The Future of Mobile Wallets
The consumer will decide the fate of each payment instrument depending upon its user interface, convenience, use cases and most importantly security.
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Those of us who have lived through the demonetisation in the Indian economy in November 2016, will tell our children and grand-children about the shortage of cash, the long queues at banks and ATM machines and the feeling of helplessness at the inability to pay even for the smallest purchases as well as the need to preserve what little cash we had, due to the uncertainty looming ahead. However, there is another story that many of us will also identify with – the immediate transition to mobile wallets to facilitate payments, both small and big. Indeed, the use of wallets boomed so much post demonetisation that many of those firms suddenly wiped out the red in their balance sheet and became successes and investor darlings overnight.
Mobile wallets remove many inconveniences from the everyday transactions other than cash transactions. Storing both payment-related credentials (such as credit/debit card and bank account details) as well as non-payment-related information (such as loyalty cards or ticket information), mobile wallets provide a simple way to manage payments, track transactions, participate in loyalty programs, and most importantly, replace the need to carry around bulky plastic cards.
While pure-play digital wallets, such as PayTm and Mobikwik, had been operating before demonetisation, many digital wallets from banks and erstwhile digital payment facilitators were launched thereafter. To improve the value proposition of a mobile wallet offering, banks tried to replicate the approach of delivering a comprehensive range of financial and product services within a single digital interface.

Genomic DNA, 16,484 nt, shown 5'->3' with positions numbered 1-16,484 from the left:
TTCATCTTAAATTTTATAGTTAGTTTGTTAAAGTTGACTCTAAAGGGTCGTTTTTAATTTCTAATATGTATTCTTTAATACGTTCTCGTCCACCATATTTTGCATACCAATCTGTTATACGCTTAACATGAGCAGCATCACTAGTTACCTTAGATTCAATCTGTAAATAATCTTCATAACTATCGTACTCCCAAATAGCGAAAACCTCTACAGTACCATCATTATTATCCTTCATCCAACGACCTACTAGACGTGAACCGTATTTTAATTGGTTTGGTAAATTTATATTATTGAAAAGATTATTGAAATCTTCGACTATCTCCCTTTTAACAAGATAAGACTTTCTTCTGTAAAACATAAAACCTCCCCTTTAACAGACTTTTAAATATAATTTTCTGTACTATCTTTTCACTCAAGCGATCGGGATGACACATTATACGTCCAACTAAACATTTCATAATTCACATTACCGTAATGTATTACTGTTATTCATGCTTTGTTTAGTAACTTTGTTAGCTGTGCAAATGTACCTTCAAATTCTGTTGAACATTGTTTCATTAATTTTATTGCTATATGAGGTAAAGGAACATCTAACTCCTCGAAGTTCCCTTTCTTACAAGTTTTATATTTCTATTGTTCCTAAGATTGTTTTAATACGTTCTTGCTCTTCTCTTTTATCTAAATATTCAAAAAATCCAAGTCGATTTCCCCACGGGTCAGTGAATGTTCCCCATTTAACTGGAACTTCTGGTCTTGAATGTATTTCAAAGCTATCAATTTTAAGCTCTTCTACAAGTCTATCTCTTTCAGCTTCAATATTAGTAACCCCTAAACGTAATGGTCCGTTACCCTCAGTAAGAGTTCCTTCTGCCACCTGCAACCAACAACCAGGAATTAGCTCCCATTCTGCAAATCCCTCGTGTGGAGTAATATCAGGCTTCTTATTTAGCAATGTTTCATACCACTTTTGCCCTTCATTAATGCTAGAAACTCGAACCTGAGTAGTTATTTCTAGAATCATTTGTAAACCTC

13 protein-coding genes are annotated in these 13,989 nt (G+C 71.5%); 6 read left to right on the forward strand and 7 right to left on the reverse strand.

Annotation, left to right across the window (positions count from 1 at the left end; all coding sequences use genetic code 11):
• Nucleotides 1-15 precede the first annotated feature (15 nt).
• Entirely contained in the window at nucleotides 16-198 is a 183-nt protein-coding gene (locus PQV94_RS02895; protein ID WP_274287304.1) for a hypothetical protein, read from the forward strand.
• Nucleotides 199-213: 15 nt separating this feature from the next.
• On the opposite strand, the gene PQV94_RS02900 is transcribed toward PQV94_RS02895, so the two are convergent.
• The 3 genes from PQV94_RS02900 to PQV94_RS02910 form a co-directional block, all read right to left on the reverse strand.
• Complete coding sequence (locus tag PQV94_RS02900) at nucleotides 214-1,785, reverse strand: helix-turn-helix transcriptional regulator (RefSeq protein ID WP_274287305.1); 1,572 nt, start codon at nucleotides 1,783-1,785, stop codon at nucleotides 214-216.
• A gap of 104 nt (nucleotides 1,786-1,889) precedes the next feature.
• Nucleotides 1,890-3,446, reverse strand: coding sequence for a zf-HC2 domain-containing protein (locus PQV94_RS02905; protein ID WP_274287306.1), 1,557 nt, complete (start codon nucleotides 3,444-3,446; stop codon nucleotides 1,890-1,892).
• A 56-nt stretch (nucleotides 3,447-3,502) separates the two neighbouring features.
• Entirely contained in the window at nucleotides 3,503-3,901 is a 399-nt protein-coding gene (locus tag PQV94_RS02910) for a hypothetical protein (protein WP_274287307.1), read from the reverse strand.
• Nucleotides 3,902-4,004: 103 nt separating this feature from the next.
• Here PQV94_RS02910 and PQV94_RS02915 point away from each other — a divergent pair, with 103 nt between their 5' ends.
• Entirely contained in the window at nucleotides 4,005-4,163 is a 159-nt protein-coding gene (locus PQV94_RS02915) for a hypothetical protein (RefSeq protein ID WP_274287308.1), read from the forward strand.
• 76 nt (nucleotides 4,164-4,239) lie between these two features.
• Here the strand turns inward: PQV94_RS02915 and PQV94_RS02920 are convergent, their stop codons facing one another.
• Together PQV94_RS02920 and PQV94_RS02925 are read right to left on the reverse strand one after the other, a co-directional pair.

While e-wallets first started with offering basic services such as telecom recharge and bill payments and as payment options on most popular e-commerce portals, wallet companies have transitioned to creating an e-wallet payment acceptance infrastructure at physical retailers. Today, wallet platforms can be used to recharge mobile phone credit, pay utility bills, book a holiday, secure loans, buy entertainment tickets, travel on the metro or by a flight, and even trade gold.
The exponential growth in smartphone and mobile internet users in India, due to cheaper handsets and increasingly economical data plans, further fuelled the mobile wallets usage in the country. Wallets providers have simplified the transaction experience and offer value-added services (VAS) to drive sustained usage. Due to a sizeable customer base, wallets can potentially drive transaction volumes at merchants and, as a result, major e-commerce merchants in India have partnered with leading wallet players.
In the next five years, the Indian mobile wallet market is set to grow by 150% with transactions totalling $4.4 billion.
Smartphones will become further feature-rich and cheaper while also containing the QR and contactless reading capabilities that mobile wallets require.